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Mecklenburg County health director supports in-person learning as new directive takes effect

Health Director Gibbie Harris is in favor of in-person learning for younger students but still encourages people to wear masks in public and stay home when possible.

CHARLOTTE, N.C. — Mecklenburg County Health Director Gibbie Harris wants people to continue to stay at home between 10 p.m. until 5 a.m., wear masks and practice social distancing when they leave their homes as the new modified health directive takes effect Tuesday. 

Harris made some modifications to the extended directive, mainly affecting schools. Harris said schools can have in-person teaching with proper safety measures in place. Charlotte-Mecklenburg Schools are currently scheduled to resume in-person learning on Feb. 15

"We're supportive of our students going back to school," Harris said. "Especially with our younger students."

RELATED: Mecklenburg County health director concerned about school sports resuming

That's a change from earlier guidance, which recommended virtual learning for students. The Centers for Disease Control and Prevention (CDC) issued a report last week that said in-person learning is safe. The report cited a study of 11 North Carolina districts that reported zero student-to-staff transmissions of the virus over a nine-week span.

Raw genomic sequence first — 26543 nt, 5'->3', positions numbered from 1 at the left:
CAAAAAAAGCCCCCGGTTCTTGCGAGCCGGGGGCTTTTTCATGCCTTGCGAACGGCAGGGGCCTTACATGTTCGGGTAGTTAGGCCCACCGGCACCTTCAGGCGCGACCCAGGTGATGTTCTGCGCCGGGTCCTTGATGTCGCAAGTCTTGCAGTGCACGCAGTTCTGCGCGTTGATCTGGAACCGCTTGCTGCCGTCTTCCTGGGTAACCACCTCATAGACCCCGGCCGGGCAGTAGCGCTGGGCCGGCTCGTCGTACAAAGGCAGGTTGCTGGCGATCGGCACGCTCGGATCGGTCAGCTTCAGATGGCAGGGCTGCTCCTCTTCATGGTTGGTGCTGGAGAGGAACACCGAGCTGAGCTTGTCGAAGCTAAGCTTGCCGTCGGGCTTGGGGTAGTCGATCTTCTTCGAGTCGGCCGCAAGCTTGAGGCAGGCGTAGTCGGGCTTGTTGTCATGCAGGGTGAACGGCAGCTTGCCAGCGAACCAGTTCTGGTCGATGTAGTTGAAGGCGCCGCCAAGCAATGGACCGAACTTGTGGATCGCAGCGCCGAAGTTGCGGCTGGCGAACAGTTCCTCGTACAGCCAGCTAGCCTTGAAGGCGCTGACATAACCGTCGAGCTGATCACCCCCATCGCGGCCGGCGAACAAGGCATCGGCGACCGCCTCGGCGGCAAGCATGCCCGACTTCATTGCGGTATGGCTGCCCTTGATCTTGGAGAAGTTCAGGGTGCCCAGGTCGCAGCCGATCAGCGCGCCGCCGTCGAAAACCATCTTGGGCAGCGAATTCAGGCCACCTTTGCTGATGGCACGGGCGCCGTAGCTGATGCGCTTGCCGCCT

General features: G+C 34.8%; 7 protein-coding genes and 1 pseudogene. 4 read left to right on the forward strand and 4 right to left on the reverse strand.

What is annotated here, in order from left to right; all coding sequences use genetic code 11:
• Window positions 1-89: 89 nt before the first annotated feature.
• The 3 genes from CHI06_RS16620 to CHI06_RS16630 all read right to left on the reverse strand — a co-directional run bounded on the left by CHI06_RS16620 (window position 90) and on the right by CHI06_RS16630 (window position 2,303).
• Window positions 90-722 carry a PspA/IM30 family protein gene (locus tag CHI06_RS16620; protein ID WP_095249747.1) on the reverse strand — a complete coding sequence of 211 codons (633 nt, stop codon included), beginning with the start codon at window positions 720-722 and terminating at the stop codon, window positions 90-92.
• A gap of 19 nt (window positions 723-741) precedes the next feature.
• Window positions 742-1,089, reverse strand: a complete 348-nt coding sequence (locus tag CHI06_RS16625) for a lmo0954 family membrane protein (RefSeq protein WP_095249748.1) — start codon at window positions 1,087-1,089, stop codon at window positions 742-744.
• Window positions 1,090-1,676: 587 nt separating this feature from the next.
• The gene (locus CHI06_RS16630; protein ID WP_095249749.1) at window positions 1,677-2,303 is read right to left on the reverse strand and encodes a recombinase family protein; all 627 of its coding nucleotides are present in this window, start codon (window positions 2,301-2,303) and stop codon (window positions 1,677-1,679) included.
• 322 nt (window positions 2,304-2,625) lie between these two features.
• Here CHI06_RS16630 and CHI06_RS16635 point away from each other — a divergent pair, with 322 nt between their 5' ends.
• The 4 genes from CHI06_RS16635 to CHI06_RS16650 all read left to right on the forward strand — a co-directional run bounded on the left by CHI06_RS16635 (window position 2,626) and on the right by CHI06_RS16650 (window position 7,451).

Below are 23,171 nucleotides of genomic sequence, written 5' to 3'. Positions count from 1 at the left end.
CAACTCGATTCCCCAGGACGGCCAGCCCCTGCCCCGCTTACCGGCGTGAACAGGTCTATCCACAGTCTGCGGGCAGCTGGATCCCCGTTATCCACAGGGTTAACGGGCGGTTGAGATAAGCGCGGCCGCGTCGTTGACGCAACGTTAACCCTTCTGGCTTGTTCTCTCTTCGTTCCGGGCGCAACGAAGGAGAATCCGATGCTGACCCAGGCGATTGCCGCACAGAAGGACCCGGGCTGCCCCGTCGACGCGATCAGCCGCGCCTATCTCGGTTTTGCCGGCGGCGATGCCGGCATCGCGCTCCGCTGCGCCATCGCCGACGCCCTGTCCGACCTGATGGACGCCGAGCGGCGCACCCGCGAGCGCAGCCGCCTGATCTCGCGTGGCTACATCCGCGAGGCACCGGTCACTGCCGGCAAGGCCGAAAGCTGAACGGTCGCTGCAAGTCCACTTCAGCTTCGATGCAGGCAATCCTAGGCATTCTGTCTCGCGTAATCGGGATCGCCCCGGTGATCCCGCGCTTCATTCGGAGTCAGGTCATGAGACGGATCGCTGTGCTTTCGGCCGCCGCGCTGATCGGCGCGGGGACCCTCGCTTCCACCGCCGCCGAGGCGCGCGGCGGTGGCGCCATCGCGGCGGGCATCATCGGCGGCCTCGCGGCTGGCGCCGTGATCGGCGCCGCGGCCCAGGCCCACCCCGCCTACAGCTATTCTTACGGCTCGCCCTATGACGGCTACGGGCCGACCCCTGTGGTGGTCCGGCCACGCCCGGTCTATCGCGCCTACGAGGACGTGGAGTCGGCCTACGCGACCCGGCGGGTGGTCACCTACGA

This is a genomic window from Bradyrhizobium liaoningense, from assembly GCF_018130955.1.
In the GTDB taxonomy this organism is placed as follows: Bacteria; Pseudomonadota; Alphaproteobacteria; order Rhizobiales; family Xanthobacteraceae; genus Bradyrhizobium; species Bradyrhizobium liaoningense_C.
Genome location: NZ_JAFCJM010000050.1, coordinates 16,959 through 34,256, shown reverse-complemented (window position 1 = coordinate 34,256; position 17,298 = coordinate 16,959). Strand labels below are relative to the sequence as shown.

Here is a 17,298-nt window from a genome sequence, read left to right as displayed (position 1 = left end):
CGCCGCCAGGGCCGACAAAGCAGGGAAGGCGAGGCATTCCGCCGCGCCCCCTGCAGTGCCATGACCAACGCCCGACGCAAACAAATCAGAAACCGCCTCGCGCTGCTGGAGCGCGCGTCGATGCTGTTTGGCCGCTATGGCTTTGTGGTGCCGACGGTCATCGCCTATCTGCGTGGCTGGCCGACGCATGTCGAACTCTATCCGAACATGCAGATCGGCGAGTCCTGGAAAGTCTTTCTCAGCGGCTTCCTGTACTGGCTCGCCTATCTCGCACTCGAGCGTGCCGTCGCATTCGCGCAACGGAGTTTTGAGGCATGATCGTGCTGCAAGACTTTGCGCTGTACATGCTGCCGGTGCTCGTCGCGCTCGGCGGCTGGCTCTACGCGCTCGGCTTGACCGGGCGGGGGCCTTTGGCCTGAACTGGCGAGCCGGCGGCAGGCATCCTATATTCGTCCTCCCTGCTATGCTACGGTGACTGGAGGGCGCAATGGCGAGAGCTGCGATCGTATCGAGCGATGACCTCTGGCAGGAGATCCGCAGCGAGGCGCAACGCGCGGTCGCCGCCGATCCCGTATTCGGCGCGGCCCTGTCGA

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While supportive of in-person learning, Harris shared her concerns for some extracurricular activities, including sports where close contact occurs. Harris said those activities should be avoided and county parks will continue to close at dusk during the modified directive. CMS announced its plan for sports and after-school activities to resume this month. 

"We'd love people to be outside, in their backyards, with their families but not mingling in parks," Harris said. 

Gov. Roy Cooper is scheduled to update North Carolina's response to the virus Tuesday afternoon. According to state data, just 41% of second vaccine doses have been administered, compared to over 99% of first-dose shots.

RELATED: Mecklenburg County health officials face backlash after decision to close parks